As for public input, I am not so sure remote public input is a good fit for our local meetings, stopping short of saying I support it or not, I mean, I guess it could work, or it may not work, but I would be more inclined to keep and maintain public commentary to for those who actually attend the meeting, rather than those who do not.

As you can see, we had something like 7 or 8 residents speak at the 2/8/2022 Public Meeting, that is a great turn out for a typical city council meeting, myself included – does it really matter if we have “general” public commentary at the beginning, middle, or the end of the regular agenda? In my opinion, not really.

The way “WE THE PEOPLE” have established public input during our local city council meetings is we grant the residents the ability to speak on Agenda Items twice – 3 Minutes on the 1st Informational Readings; 5 Minutes on the 2nd Confirmation Readings when we decide to “Vote” yes or no on the item. That is a total of 8 minutes you have to speak on each of the “Regular Agenda Items” each and every week to make your case for or against a particular item.

Scott and I have talked at great lengths on our thoughts regarding “General Public Commentary” – so he knows my stance pretty well by now, and for the most part we respect each others opinions, while we have minor disagreements on the matter, he is correct, the residents must have a time slot where they may speak on any item they wish to discuss the “State of the City” its policies, general concerns, to voicing their grievances to the governing body, whereas the CITY itself fails to listen to them directly.

Does it matter if we place this general public commenting period before or at the end of the agenda, in my opinion not really. State Law allows for the “PEOPLE” to manage their meetings as they wish, set rules and procedures of their meetings as they wish, and allows the “Chairman” of the Council to manage Decorum as we wish, that being the Mayor himself.

The big debate now, if we can call it that, and Scott has a point here, is whether to allow for the residents to speak on “agenda” items on that night’s meeting, during public comments IF we have the period after the agenda items, that to is up to interpretation on whether or not you believe it restricts free speech or not. Both myself and Scott have discussed this among each other, and while I respect his opinion, I also believe ‘we’ have the right to ‘self manage’ our meetings by creating the rule to NOT speak on any agenda item prior to general public commentary at the end. And if you indirectly speak on a prior agenda item that night, the mayor is yet to stop you, or cut you off in mid-sentence as long as your in the process of making your point related to a separate matter. The rule simply says, you may not ‘directly’ speak on a prior agenda item within the confines of that “public meeting” itself.

Scott brought this topic up at the C.R.C session this past year, and it led to some interesting discussion, one where I also agreed, had some good points to the case. However, while Scott disagreed with the commission on their stance to not support his revisement, the CRC was correct in not wanting to ‘restrict’ public input to the front side of agenda items, doing so would mean, the PEOPLE could not change their minds later, you see, where I agreed with the C.R.C that day, is you want to allow the “people” the ability to change their own rules every two years (during election cycles), whereas they then can update, make changes to, and self govern how they manage public meetings. And lastly, the question I raised on Scott’s issue that day was – how do you define “public commentary” itself –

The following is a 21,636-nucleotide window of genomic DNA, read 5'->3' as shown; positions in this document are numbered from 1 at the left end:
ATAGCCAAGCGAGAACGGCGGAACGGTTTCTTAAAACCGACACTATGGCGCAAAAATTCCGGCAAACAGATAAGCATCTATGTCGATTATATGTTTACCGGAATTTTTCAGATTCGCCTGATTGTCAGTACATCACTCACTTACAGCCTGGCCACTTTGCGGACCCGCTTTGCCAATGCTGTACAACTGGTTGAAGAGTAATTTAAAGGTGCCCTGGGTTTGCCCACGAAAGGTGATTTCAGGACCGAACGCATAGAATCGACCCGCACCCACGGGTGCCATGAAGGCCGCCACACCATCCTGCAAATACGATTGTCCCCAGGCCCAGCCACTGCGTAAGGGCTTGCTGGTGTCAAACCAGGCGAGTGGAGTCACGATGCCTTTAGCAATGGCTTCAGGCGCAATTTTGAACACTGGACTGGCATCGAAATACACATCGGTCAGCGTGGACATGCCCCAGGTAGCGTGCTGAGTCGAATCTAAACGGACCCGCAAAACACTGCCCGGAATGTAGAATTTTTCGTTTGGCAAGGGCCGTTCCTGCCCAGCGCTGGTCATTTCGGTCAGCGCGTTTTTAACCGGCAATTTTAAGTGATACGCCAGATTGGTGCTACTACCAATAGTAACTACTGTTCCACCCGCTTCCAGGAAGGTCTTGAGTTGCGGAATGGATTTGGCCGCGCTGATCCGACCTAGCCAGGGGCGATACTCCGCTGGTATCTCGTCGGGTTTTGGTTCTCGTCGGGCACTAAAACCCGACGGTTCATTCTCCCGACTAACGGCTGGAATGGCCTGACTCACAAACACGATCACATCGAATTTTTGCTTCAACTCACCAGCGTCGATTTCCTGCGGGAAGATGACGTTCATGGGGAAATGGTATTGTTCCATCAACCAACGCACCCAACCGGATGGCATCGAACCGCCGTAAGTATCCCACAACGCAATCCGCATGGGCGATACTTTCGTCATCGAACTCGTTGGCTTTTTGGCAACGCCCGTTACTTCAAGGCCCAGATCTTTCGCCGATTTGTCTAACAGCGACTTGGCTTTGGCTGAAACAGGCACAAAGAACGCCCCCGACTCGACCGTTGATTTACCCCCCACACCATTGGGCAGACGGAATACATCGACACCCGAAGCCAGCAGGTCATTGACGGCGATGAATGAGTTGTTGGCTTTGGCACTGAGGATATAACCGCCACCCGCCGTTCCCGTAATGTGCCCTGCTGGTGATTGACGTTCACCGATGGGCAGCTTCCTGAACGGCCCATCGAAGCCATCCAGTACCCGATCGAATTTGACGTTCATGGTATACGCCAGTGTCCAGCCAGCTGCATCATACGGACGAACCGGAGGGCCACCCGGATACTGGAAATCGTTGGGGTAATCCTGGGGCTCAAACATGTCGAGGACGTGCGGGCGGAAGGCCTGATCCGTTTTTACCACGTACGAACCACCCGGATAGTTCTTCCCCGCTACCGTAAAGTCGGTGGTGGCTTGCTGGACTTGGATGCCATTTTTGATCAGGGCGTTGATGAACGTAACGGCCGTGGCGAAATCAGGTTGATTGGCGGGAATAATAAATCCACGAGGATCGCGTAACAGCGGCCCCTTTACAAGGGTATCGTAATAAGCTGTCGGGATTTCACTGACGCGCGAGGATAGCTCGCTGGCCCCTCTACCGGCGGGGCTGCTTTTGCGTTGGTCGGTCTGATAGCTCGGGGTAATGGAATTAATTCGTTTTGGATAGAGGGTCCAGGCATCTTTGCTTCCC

Any given week, you have the ability to speak on every “AGENDA ITEM” whether first reading or second reading, there is any given week a number of items ranging from 10 to as many as 25 depending on the week itself – knowing that you can speak for 3 minutes on 1st readings, to 5 minutes on second readings, that is an average of 4 minutes per item, that gives you a total of an average of 73 minutes to speak during each weekly meeting, if you were to speak on every item itself – so my argument is, are we really restricting public comments so much, that it prevents any such resident the right to speak before the council? No.

So how does one define “public commentary” in a nut shell? It really comes down to the following definition:

Input given by the public to governmental bodies, about proposed legislation or regulation(s), during a period—and by means—set aside and prescribed by law.

“WE” really give the residents ample amount of ‘periods of time’ to do this, as I mentioned above.

So in closing, I believe, and I would love to hear Scott’s opinion on my assessment here, I believe those who ‘show up’ to these weekly meetings really have the strongest voice before the Mayor and Council itself, for they put their Face, their Voice, their Reputation on the line, rather than those who stay home, let alone make themselves known on social media. My argument in opposition to “remote input”, effectively would be, if the matter at hand is really a big topic, or issue to you, or if you really have an argument for or against a “Citywide” policy, decision, or activity, SHOW UP and make yourself know not only to the Mayor, the Council, but to all 195,000 residents as we discuss the matter at hand. Doing so, puts a “face” to the words, and documentation on public record for all people to see.

I do not know if or when we shall ever place “general public commentary’ at the frontside of the agenda again or not, but if the PEOPLE strongly support that, at some point it will occur, cause every two years, we elect a “new governing body” in order to change our minds often as necessary as to maintain a free and independent government. To each their own.

I apologize for the long post, but, you all know my by now, I sometimes write long posts to establish my train of thought, creating a narrative I wish to portray.